Article by Andy Brown

Still early in her career, Carissa Sidor, Adams State Class of 2016 and 2017, has already excelled in her chosen profession as an elementary school educator and made impressive impacts on her fourth-grade students’ lives. For her accomplishments, she was named the Adams State University 2021 Exceptional New Alumna.

Sidor will accept the award at the Adams State Homecoming Alumni Awards Banquet on October 15.

Teaching runs in her family, but Sidor didn’t know for a fact that she would end up in a classroom. She volunteered at elementary schools while in high school, but when Sidor first came to Adams State, her plan was to study pre-veterinary medicine. During her second year, however, she changed her major to elementary education and never looked back.

“As soon as I started the classes, I fell in love with it,” she recalls. “There were about 20 of us who had most of the same classes together after our sophomore year. We got to know each other and be ourselves because we were a close-knit cohort.”

After graduating with a Bachelors of Arts in interdisciplinary studies with emphasis in child development and mathematics, Sidor was accepted into the Boettcher Teacher Residency, a program that helps prepare teachers for low-income, rural and urban public schools.

Carissa Sidor
Carissa Sidor

Sidor worked alongside a mentor teacher in Thornton, Colo., while simultaneously earning a Master of Arts in education with an endorsement in culturally and linguistically diverse education from Adams State. “Sometimes student teaching is just a semester, but in the residency you get to teach for a year, and by the end of the year you’re taking over the classroom,” she says.

From there, Sidor moved to Rio Rancho, N.M., where she not only began teaching but soon took additional responsibilities as the fourth-grade team leader. As team lead, she liaisons with the school’s administration, making sure teachers at her grade level are kept in the loop. “The administration picks the teacher they’d like to be team lead, whoever they think is doing a good job at teaching and can take on the additional responsibilities,” she says.

Teaching in a Pandemic

When Sidor started teaching, she knew there would be a learning curve, and after three years, she had put in enough hours to feel confident in her role. “I’m an elementary teacher, so it’s constantly a new experience, but I’m comfortable with the curriculum and knowing what I’m teaching and how to help students with their growth and to be successful,” she says.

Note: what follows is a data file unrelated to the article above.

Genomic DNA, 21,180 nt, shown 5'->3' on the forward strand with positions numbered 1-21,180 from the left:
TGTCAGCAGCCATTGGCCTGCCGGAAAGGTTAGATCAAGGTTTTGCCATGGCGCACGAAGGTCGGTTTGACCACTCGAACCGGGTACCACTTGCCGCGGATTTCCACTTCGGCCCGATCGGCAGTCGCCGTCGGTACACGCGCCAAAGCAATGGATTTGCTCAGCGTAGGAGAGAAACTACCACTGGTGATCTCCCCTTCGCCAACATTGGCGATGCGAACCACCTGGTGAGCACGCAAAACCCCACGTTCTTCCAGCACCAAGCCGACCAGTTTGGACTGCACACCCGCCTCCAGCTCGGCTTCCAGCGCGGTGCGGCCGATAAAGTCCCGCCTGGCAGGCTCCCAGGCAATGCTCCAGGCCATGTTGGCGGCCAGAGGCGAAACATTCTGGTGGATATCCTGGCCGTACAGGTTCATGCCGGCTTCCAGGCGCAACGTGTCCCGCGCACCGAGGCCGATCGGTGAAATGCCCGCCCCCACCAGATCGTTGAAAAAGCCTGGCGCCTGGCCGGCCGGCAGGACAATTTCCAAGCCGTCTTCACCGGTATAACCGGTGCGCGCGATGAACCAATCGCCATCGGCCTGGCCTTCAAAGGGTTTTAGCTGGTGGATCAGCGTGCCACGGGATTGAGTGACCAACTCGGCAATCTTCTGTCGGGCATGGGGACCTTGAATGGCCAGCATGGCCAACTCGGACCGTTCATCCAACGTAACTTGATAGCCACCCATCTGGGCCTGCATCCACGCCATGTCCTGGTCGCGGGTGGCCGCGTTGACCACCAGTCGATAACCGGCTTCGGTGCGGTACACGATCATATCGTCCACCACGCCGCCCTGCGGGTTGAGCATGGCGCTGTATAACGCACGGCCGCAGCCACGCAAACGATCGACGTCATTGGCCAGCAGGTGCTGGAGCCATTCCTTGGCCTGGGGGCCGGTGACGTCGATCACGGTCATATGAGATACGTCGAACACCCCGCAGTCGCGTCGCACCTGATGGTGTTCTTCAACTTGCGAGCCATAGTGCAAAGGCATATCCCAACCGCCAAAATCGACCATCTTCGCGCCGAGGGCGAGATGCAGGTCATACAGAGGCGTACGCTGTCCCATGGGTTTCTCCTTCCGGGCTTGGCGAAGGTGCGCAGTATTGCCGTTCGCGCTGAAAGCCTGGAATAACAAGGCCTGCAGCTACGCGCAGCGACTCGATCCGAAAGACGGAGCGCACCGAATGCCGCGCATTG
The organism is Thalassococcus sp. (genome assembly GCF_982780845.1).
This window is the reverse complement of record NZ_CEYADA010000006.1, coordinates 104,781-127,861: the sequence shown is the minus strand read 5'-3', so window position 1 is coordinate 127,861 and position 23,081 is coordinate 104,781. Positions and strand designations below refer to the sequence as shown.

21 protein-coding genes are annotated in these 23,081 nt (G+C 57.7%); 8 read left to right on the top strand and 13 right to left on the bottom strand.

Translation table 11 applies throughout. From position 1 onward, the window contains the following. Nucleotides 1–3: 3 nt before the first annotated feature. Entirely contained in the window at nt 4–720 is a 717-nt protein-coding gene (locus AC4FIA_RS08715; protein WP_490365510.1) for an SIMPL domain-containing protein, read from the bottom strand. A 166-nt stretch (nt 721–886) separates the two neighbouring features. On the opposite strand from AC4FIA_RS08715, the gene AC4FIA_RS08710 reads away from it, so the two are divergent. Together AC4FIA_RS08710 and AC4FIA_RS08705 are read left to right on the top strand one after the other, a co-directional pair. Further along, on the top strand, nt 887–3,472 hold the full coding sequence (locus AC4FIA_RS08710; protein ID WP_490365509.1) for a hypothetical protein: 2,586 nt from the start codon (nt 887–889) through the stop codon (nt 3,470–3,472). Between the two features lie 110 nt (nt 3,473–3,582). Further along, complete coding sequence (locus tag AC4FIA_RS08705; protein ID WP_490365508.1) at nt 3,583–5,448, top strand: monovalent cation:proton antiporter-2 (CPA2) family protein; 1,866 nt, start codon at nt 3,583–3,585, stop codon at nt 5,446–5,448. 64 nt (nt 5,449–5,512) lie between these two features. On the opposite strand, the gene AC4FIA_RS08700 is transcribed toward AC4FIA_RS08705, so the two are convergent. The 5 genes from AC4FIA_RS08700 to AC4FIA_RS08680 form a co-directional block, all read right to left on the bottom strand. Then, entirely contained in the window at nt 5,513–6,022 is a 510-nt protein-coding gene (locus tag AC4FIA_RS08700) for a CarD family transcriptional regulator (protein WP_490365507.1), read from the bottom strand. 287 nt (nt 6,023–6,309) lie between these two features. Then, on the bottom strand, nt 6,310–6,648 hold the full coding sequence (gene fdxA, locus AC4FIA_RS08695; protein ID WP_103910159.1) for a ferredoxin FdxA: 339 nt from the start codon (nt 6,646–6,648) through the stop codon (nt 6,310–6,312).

Still, no one anticipated just how much that education would change when the COVID pandemic began. “When we went to online learning, everyone was starting from scratch, figuring it out as we went,” she says. “It’s definitely constantly changing, and we have to be willing to make adjustments.”

She is fortunate to work in a school district that is supportive of teachers. “Our school is very good. Anytime the principal gets information, she shares it right away. Our district is very on top of it,” she says. “I have very supportive parents. They understand we don’t really have control over it.”

Despite the uncertainty, Sidor feels that Adams State prepared her well, even for the challenges the pandemic brought. “I think Adams State has it set up correctly, having you in the classroom right away,” she says. “During undergrad, we got a lot of classroom teaching and observation experience.”

She also credits faculty and mentors at Adams State, including then teacher education advisor Lynn Crowder and Kelly Ozawa, Class of 1988 and 1999, for sharing their experience and knowledge. “Kelly Ozawa was actually an elementary teacher, so she would teach during the day to elementary kids and then have classes with us and share her real-life experiences,” says Sidor.

This year, Sidor is hosting a student teacher of her own, completing the chain through which knowledge learned becomes knowledge shared. “I’m excited to teach others how to teach and being able to hopefully offer her everything I’ve learned,” says Sidor. “She was with me last week, and it was neat to see her thought process and to help her understand what I’m doing. It shows how much I’ve grown.”

A Passion for Soccer and Coaching

In her spare time, Sidor plays soccer, a sport she first took up at the age of four. In fact, soccer is how she ended up at Adams State. “I was given the opportunity to continue playing soccer at Adams State,” she says. “It was helpful for getting to know people, because we started a couple weeks before school started. I lived in the soccer house, with soccer girls and we were a really tight group. It was definitely nice to have that relationship with those girls.”

She stays connected to her passion by holding independent training sessions; working with Lil’ Kickers, a program that holds classes and camps for kids; and by playing in an adult co-ed league.